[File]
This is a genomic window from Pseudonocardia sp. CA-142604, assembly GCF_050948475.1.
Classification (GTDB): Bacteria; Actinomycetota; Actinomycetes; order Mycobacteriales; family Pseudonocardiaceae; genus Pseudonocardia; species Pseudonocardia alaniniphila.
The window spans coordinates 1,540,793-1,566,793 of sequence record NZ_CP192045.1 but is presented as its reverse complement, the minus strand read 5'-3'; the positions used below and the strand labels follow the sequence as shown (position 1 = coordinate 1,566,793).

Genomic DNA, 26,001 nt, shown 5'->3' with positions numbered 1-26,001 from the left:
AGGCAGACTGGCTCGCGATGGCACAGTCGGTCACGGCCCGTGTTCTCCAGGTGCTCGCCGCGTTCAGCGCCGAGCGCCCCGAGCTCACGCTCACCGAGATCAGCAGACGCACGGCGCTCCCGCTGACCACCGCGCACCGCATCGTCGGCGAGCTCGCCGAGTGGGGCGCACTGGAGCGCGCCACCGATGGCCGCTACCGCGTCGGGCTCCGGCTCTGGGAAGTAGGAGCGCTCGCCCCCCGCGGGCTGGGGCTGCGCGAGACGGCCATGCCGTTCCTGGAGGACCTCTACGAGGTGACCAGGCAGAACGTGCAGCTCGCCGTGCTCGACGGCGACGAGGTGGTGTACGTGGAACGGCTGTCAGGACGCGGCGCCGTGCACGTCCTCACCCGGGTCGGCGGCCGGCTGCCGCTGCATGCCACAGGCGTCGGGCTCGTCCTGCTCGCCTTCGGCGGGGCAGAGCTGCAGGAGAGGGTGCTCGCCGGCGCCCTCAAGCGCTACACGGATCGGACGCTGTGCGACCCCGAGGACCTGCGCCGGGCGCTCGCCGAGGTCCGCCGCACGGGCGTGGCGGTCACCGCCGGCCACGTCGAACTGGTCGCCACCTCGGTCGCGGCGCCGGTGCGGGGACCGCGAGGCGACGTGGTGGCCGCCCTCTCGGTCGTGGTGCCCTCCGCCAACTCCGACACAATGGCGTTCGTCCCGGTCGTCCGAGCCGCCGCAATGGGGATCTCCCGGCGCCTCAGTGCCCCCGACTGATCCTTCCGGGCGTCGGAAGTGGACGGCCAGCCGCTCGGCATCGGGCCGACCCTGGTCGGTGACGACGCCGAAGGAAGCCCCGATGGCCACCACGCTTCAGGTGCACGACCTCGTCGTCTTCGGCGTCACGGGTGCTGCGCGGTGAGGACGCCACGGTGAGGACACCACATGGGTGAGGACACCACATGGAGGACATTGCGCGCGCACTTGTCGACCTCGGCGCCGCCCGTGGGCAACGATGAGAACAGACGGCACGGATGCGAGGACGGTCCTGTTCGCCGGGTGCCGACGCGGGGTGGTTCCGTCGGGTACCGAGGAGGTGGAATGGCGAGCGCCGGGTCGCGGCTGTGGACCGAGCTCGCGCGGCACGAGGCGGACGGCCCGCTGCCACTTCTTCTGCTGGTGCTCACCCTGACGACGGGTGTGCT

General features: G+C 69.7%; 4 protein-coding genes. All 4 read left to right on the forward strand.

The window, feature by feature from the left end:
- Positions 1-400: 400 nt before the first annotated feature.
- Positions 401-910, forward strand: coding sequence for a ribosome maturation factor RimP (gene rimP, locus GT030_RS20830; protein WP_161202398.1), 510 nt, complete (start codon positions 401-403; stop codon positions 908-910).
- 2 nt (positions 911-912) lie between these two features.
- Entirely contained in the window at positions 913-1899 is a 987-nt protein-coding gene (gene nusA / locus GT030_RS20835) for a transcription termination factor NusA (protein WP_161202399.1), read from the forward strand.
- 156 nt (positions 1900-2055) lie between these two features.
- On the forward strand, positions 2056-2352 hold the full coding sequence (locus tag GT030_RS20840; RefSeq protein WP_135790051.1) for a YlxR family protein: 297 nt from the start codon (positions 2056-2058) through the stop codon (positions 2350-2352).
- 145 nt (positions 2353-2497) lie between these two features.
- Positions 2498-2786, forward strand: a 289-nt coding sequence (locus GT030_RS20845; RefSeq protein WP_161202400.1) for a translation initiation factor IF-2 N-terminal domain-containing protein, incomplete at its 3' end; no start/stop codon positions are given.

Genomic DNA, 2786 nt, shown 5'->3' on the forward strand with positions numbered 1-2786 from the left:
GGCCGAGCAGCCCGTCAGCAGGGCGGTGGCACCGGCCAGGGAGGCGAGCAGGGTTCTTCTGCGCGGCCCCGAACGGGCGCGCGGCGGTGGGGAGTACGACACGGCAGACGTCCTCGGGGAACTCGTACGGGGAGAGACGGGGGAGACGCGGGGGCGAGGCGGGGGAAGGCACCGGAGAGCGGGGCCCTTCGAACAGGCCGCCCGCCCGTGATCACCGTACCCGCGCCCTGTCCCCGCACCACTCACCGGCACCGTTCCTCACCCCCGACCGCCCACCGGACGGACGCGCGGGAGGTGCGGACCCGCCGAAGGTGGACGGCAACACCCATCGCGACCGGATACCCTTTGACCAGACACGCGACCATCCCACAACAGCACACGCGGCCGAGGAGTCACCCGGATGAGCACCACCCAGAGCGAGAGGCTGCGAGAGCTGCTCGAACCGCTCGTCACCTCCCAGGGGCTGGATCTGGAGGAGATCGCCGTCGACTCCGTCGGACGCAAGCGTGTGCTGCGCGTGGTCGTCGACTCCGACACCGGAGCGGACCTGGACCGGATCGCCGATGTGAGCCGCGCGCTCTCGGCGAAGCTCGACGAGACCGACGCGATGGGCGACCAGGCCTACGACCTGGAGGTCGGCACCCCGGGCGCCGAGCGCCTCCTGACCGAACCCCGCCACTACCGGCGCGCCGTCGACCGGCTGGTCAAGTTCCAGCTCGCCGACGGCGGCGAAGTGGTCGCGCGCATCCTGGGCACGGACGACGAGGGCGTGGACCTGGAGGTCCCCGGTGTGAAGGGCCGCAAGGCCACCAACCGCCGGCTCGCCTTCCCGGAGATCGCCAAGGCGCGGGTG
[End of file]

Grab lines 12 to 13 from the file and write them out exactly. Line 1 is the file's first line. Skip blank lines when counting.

- 156 nt (positions 1900-2055) lie between these two features.
- On the forward strand, positions 2056-2352 hold the full coding sequence (locus tag GT030_RS20840; RefSeq protein WP_135790051.1) for a YlxR family protein: 297 nt from the start codon (positions 2056-2058) through the stop codon (positions 2350-2352).